The Australian Competition and Consumer Commission (ACCC) has settled a case against Telstra Corporation Ltd (ASX: TLS) for “unconscionable conduct”.
The telco has agreed to the filing of court proceedings to potentially impose penalties totalling $50 million. The Federal Court will now decide what the exact penance will be.
Telstra admitted staff at 5 retail stores signed up 108 Indigenous customers to post-paid mobile phone contracts that they didn’t understand and couldn’t afford.
The sales staff used “unfair selling tactics and took advantage of a substantially stronger bargaining position” during those sign-ups.
“Many of the consumers spoke English as a second or third language, had difficulties understanding Telstra’s written contracts, and many were unemployed and relied on government benefits or pensions as the primary source of their limited income,” stated the ACCC.
“Some lived in remote areas where Telstra provided the only mobile network.”
Vulnerable customers devastated with debt
The average debt each customer racked up was more than $7,400. Many faced financial hardship with Telstra even referring some to debt collectors.
In many of the cases, the ACCC stated sales staff manipulated credit checks to allow those customers to sign contracts they otherwise would be barred from. This included inputting that the customer was employed when they weren’t.
Telstra chief Andrew Penn apologised for the conduct.
“While it was a small number of licensee stores that did not do the right thing, the impact on these vulnerable customers has been significant and this is not ok.”
“Early this year I visited the NT, SA and WA to meet with some of the affected communities and customers to apologise and hear first-hand of the impact of these sales practices on them.”
The dodgy sales tactics were admitted at Telstra-licenced stores in Alice Springs (NT), Casuarina (NT), Palmerston (NT), Arndale (SA) and Broome (WA) between January 2016 and August 2018.
“Even though Telstra became increasingly aware of elements of the improper practices by sales staff at Telstra licensed stores over time, it failed to act quickly enough to stop it, and these practices continued and caused further, serious and avoidable financial hardship to Indigenous consumers,” said ACCC chair Rod Sims.
“This case exposes extremely serious conduct which exploited social, language, literacy and cultural vulnerabilities of these Indigenous consumers.”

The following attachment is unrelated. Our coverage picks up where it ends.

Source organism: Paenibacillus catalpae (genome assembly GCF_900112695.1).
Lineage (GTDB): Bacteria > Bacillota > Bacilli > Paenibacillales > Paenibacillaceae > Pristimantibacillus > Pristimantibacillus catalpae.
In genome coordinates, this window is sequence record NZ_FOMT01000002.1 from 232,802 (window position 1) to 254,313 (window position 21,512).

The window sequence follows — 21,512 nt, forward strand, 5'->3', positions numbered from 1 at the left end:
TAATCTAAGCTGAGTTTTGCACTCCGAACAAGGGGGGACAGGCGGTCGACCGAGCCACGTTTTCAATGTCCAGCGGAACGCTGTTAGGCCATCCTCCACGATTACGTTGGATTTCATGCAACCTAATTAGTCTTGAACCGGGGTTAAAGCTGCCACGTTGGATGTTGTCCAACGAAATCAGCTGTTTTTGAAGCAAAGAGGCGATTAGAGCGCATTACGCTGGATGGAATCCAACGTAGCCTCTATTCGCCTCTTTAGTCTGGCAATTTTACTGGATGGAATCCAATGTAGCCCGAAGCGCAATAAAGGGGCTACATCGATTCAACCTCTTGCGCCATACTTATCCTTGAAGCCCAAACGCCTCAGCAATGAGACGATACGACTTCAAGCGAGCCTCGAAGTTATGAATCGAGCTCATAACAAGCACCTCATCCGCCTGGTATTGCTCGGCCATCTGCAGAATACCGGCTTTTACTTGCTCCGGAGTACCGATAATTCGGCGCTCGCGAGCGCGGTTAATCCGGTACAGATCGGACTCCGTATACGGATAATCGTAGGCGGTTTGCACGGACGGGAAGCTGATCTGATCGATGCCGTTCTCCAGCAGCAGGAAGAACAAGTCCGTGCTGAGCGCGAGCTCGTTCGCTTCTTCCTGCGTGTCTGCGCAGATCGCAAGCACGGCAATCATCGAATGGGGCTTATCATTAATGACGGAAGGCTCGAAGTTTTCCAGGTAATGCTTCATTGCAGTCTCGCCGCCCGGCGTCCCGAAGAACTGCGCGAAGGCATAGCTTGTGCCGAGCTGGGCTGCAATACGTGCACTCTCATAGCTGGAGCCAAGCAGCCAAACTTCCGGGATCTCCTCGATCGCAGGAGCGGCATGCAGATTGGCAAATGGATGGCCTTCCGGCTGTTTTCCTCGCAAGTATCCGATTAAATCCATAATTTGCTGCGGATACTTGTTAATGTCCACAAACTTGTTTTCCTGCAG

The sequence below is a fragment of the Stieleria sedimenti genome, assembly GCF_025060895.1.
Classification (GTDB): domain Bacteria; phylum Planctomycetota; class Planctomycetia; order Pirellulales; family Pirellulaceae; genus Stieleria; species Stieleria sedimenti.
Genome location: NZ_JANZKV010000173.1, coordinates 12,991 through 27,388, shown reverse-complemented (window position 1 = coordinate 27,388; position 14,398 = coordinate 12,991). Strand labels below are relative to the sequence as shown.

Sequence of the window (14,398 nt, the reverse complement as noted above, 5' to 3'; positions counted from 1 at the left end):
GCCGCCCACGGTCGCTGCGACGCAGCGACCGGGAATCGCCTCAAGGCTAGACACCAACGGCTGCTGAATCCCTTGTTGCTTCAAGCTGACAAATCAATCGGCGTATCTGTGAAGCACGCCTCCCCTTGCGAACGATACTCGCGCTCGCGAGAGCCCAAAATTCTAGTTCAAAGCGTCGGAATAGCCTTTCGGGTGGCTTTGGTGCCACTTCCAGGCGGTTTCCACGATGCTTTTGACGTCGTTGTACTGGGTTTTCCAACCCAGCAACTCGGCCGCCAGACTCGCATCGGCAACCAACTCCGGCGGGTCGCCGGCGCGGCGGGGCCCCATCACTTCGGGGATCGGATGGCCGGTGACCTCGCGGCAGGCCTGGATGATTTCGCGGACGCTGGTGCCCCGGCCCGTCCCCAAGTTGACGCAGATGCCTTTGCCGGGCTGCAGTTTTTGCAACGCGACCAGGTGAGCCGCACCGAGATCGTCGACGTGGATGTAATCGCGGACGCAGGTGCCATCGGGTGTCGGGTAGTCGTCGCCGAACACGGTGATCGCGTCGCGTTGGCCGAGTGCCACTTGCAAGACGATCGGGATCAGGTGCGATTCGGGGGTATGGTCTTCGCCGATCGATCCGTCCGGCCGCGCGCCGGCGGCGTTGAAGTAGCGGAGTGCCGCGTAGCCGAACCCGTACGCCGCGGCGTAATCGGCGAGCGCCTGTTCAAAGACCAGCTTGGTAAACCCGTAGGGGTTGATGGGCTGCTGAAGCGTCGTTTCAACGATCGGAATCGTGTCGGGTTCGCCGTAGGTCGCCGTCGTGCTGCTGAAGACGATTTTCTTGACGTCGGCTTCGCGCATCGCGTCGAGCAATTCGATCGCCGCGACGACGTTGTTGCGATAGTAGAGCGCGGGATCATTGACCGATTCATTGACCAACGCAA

‘Extreme anxiety’ about going to jail
Sims said the personal toll on the affected customers was immense.
“For example, one consumer had a debt of over $19,000. Another experienced extreme anxiety worrying they would go to jail if they didn’t pay, and yet another used money withdrawn from their superannuation towards paying their Telstra debt,” Sims said.
“Telstra is Australia’s largest telecommunications provider. It has clearly failed to meet community expectations for appropriate business behaviour.”
The telco has since waived the debts, fully refunded payments and instituted mechanisms to reduce the chance that such sales tactics could be used.
The company has also agreed to expand its Indigenous telephone helpline and upgrade its digital literacy program for customers in remote areas.
“This case is a reminder to all businesses to ensure that they comply with Australian Consumer Law in their dealings with all consumers, especially vulnerable consumers in regional or remote communities,” said Sims.
Penn said Telstra wanted to be “a responsible business” and do right by the community but it had failed this time.
“We need to acknowledge when that happens, and today is unfortunately one of those times,” he said.
“Disappointingly these customers did not receive the standard of care or service they should expect from us, and we did not then act quickly enough to fix the issues once they became known.”
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Motley Fool contributor Tony Yoo has no position in any of the stocks mentioned. The Motley Fool Australia owns shares of and has recommended Telstra Limited. We Fools may not all hold the same opinions, but we all believe that considering a diverse range of insights makes us better investors. The Motley Fool has a disclosure policy. This article contains general investment advice only (under AFSL 400691). Authorised by Scott Phillips.
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